Life & Culture

Interview: Ron Arad

The man who turned America into shelves


There is something about Ron Arad which is weirdly reminiscent of Paddington Bear. Maybe it is the hat and scarf he always seems to wear along with his baggy clothes; more likely it is the sense of outsiderness. Paddington, after all, was an immigrant from Darkest Peru, and Arad settled in Britain after being brought up by bohemian parents in Israel.

That is where the comparisons end. Unlike Paddington, that most serious of bears, Arad brings an impish sense of humour and quirkiness to his work as one of the most influential designers in the world. And it is work which covers a huge range of disciplines, from architecture to furniture, from landmark buildings to mass-produced chairs and shelves found in millions of homes around the country.

He is the ultimate nonconformist and hates to be labelled. He certainly is not a punk, as he was described in the early ’80s when his first wave of edgy work began to bring him attention. “People talked about punk but I wasn’t angry at all and I wasn’t brought up on a council estate. I just dislike conventions. I have a tiny attention span and I like to do new things. I think boredom is the mother of creativity,” he says.

It is certainly true that the Ron Arad vision of the world is unique. Who else could look at a map of the USA and see a bookshelf? He did, and the completed piece will form part of a collection of new works at the Timothy Taylor Gallery in London.

“I was working on a project for a client in Rome,” he explains. “He wanted a major piece on one wall. I was working on some shelves and I thought they looked like America. So I made a map of the United States and it looked amazing, particularly Ohio and Wyoming. America is shelves — not many people know that, but they do now.”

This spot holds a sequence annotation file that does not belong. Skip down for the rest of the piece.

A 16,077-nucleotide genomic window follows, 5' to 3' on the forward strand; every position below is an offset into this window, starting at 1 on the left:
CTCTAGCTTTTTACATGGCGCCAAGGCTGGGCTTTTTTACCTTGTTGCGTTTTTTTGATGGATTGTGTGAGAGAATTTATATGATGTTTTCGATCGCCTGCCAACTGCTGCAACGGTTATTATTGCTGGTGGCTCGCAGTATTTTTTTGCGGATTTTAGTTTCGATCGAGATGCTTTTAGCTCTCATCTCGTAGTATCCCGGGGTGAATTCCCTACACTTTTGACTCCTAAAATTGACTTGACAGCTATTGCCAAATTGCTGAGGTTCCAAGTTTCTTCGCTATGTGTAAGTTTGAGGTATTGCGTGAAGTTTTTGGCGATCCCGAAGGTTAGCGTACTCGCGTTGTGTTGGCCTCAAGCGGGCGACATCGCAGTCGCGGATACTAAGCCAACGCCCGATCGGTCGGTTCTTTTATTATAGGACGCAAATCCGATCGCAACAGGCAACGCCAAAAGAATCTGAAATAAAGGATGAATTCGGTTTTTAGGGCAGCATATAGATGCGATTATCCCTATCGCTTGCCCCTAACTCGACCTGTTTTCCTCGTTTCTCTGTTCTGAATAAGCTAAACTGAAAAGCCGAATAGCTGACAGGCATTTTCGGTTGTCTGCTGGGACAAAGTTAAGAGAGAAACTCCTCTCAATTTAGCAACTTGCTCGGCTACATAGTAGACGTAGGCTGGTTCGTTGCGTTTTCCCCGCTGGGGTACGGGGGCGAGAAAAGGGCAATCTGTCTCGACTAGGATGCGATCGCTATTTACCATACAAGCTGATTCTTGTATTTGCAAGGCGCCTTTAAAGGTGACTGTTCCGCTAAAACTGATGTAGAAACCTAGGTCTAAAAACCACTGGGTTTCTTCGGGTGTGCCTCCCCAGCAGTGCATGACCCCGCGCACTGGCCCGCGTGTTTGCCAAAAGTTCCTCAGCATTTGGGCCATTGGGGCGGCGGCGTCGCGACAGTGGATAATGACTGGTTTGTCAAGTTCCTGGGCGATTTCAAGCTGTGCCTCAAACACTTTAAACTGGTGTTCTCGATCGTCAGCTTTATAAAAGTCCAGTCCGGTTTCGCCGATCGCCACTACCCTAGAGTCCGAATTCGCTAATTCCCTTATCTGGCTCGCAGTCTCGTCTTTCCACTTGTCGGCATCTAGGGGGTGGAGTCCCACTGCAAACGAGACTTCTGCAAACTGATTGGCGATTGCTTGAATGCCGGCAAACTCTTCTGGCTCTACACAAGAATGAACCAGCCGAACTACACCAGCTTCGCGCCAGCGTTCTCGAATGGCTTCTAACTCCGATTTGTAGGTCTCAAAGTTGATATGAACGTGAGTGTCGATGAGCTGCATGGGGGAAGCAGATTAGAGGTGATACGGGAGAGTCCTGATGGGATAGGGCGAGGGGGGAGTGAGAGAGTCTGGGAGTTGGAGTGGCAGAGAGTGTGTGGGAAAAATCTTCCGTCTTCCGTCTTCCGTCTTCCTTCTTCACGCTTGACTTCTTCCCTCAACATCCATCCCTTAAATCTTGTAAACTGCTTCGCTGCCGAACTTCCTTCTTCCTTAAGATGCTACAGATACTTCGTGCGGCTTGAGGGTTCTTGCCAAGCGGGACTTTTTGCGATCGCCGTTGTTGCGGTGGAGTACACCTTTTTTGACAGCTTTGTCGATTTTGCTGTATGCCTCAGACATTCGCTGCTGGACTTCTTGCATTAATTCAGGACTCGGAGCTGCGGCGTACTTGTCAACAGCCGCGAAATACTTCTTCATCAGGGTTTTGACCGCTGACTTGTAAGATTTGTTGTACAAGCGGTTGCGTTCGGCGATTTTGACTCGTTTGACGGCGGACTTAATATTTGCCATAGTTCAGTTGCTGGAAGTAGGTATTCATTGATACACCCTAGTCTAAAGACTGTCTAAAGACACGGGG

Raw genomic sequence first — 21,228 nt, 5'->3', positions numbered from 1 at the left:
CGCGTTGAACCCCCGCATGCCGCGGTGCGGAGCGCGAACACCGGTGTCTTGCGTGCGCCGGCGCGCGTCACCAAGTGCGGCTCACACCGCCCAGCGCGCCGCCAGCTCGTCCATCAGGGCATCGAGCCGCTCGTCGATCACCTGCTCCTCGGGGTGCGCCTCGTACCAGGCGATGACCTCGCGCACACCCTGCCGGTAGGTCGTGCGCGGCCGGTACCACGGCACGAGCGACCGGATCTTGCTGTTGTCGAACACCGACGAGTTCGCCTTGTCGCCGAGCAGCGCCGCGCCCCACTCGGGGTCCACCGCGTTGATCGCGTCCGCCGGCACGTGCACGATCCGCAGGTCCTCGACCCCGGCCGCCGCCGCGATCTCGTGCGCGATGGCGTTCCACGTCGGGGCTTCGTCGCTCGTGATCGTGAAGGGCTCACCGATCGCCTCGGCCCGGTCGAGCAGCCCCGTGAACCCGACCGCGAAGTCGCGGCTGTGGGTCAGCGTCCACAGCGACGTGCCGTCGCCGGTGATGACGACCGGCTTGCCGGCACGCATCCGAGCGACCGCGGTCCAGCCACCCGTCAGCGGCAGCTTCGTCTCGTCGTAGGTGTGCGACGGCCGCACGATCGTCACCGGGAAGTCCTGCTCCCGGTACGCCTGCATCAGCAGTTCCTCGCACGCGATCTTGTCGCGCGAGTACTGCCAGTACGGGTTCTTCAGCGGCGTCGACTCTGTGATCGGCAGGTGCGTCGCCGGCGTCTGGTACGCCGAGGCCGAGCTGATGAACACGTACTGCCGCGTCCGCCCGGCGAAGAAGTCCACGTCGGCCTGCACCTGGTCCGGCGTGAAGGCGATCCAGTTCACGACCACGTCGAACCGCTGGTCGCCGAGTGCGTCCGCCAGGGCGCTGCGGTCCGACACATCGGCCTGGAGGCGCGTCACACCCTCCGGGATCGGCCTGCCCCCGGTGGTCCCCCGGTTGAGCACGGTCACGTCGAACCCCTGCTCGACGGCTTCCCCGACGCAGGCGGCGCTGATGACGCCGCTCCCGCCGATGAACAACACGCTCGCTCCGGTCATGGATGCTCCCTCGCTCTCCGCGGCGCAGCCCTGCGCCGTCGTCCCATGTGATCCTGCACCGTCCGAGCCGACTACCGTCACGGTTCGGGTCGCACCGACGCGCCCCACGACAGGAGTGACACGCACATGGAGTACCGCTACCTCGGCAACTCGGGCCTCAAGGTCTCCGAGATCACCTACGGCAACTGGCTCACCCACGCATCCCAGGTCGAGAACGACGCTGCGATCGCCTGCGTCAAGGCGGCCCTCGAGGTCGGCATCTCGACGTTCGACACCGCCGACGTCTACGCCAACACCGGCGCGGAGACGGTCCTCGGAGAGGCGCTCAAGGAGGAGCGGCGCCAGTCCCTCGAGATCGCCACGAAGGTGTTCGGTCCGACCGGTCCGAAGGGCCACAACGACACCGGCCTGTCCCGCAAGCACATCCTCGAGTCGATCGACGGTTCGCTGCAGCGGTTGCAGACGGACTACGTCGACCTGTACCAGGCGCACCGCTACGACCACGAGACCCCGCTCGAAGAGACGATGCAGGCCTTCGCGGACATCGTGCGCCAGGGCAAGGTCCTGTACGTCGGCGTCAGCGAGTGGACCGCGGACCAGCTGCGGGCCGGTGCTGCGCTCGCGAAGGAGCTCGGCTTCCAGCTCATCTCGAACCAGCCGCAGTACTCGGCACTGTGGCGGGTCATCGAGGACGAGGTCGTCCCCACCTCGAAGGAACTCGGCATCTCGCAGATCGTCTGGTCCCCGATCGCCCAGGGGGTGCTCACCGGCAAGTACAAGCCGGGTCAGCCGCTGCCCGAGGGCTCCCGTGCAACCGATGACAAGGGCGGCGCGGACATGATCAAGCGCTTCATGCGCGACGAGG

Ideas come easily to Arad but he is dismissive when asked where the inspiration comes from. “Where do I get my ideas? That is a very Japanese question. For some reason Japanese people are fascinated about where ideas come from. In fact, ideas are the cheapest link in the chain. The question is, which idea do you give time to? Which ideas do you invest in and which ideas do you drop?”

These are questions he tackles alone, having learned at an early stage in his career that he could not work for anyone but himself — “particularly after lunch”, he quips. However, the grander the project, the more he needs to compromise, whatever his opinion of the people he is working with may be.

For example, there is the sculpture he designed for Zion Square in Jerusalem. “I wanted to do something in that square. It is a terrible place. It is where the now Prime Minister [Binyamin Netanyahu] gave a notorious speech, after which Yitzhak Rabin was assassinated. It is a place where suicide bombers attempt to leave their bombs. I normally don’t like public art but I like the idea of a place into which people could enter. In Jerusalem, you are only allowed to build in Jerusalem stone. So I took a Jerusalem stone pattern and extruded it into the pattern of the sculpture.”

However, political considerations mean the project has yet to come to fruition. The Jerusalem foundation supported it and a potential donor in America came forward with almost £2 million. The design passed all the public art committees but the sculpture remains unbuilt. “The city’s mayor never said no but he never said yes. Now, there is a new mayor so we will have to wait,” he says.

There is also compromise required in architecture — the discipline in which he trained in London in the early 1970s. Arad had early encouragement to follow the profession. When he was a child, his mother, an artist, would always praise her son’s natural artistic talent in a very, well, Jewish mother sort of way. “Every time I did a nice drawing she would compliment me, but she never said: ‘You’re going to be a great artist’. She would say: ‘You’re going to be a great architect.’”